Amazon isn’t sweating recent mass job cuts thanks to new workers already waiting in the wings.
Despite the disappointing Q3 earnings that led Amazon to conduct its largest layoffs in its history, the e-commerce giant wants to fully unleash the power of a new type of worker: robots.
Amazon warehouses have made countless headlines for their intense, exhaustive nature as workers try to meet unmanageable deadlines. As a result, turnover rates and calls for unionization have grown rampant across warehouses workers as they demand better conditions.
Now, the company hopes that automation could alleviate the pressure these employees have experienced, while slowing down its turnover rate. But this doesn’t mean workers will lose their jobs.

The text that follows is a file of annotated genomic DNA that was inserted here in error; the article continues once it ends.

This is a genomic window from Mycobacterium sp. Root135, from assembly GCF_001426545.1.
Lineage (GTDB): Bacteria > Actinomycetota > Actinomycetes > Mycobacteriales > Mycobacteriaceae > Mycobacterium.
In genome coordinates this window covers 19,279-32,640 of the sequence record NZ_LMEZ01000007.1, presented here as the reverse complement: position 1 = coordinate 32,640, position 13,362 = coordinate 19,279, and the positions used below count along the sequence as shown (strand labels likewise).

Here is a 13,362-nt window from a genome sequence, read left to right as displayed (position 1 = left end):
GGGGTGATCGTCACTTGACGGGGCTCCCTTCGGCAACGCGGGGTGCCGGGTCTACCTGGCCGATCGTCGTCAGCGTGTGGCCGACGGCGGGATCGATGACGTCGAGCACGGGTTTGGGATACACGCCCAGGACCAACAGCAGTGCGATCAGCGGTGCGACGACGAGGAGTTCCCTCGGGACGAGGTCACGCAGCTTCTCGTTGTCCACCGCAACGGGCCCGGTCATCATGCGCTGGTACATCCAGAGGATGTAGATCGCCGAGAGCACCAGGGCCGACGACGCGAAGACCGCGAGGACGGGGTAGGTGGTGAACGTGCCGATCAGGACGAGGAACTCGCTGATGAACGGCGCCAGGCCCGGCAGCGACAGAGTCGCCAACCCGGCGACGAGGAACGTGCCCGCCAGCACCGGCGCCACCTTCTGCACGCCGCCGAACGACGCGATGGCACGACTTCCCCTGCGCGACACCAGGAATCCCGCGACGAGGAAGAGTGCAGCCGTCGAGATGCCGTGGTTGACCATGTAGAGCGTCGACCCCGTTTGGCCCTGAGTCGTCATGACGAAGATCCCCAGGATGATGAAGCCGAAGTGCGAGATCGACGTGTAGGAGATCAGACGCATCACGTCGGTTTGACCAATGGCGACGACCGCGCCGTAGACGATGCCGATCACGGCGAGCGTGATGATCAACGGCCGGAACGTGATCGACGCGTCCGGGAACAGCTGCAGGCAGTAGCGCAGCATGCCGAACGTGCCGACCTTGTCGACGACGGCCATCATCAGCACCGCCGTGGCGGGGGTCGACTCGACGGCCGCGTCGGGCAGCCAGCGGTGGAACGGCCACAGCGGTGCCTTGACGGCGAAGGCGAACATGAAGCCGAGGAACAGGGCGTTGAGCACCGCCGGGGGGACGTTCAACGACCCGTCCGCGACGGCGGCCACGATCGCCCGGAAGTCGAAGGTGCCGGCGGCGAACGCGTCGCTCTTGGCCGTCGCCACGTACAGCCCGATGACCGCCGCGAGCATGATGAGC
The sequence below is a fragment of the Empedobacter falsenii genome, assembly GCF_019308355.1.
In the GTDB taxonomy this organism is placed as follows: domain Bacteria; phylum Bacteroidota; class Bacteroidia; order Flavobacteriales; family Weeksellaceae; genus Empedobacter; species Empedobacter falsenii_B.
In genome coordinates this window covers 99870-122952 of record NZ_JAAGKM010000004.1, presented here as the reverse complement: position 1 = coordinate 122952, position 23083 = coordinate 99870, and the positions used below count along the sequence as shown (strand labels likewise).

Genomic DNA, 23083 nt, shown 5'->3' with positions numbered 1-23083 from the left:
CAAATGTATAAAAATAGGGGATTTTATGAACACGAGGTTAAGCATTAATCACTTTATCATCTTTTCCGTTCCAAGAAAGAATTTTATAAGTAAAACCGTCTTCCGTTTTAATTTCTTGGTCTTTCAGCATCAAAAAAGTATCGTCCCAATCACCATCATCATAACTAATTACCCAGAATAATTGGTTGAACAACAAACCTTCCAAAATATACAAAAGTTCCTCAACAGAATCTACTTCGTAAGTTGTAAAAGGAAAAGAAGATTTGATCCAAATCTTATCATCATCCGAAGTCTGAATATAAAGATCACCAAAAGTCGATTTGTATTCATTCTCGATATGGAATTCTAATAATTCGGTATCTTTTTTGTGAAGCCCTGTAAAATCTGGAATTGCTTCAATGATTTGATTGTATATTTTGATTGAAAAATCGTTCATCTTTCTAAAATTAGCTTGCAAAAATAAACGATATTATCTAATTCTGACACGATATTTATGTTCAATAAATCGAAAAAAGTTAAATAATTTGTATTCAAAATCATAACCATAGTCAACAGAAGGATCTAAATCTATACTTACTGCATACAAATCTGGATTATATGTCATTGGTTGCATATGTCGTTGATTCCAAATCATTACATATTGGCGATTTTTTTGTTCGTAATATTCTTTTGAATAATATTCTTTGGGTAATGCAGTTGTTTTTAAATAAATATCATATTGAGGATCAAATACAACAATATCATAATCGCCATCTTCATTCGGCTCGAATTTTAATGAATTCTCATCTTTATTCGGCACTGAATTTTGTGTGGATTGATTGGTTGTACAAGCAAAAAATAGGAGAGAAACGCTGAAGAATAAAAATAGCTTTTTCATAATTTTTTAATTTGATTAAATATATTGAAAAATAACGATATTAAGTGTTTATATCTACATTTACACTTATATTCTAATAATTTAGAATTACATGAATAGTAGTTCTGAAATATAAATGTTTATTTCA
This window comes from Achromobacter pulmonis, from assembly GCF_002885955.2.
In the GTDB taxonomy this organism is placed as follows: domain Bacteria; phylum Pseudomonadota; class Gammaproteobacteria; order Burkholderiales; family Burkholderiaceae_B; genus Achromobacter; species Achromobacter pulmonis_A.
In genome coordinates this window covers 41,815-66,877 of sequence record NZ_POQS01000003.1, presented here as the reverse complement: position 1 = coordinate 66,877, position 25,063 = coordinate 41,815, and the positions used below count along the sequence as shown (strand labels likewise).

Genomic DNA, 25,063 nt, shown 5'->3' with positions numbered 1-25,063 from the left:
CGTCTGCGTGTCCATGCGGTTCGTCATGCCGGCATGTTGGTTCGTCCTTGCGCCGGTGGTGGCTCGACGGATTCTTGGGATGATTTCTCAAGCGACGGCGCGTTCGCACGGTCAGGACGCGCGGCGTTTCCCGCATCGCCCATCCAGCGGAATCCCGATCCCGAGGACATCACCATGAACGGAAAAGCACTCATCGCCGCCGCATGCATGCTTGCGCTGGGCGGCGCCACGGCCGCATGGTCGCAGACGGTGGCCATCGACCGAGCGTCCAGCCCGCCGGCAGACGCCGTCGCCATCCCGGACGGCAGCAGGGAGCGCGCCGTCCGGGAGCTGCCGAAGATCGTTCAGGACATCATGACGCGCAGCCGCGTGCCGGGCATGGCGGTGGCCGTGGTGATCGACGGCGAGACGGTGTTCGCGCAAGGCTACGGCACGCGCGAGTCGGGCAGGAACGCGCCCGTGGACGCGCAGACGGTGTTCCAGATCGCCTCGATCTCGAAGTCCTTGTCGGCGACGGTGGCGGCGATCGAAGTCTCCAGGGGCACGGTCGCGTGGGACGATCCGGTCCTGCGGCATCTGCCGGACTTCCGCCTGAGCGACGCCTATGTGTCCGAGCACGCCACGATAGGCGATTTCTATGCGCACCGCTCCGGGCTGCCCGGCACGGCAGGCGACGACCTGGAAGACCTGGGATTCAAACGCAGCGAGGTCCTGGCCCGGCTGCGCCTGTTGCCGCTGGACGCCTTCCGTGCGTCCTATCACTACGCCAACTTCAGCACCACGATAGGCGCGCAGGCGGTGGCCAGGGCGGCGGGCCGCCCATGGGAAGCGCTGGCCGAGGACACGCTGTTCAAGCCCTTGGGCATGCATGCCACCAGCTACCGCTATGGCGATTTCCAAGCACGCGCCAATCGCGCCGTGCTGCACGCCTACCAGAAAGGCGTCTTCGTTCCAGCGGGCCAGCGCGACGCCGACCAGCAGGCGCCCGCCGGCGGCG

“If you reframe your relationship with machines, you can gain incredible productivity,” said Tye Brady, chief technologist at Amazon Robotics.
The goal for many corporations is to avoid unionization. By implementing robots that can take over repetitive tasks, workers have more opportunity to upskill within the company, inevitably leading to higher satisfaction levels.
So far, the company has robots that can carry 800-pound carts, redirect packages, as well as specifically recognize, identify and handle items in the warehouse.
Since relying more on automation, Amazon states that it has created over 1 million new jobs and 700 new job categories.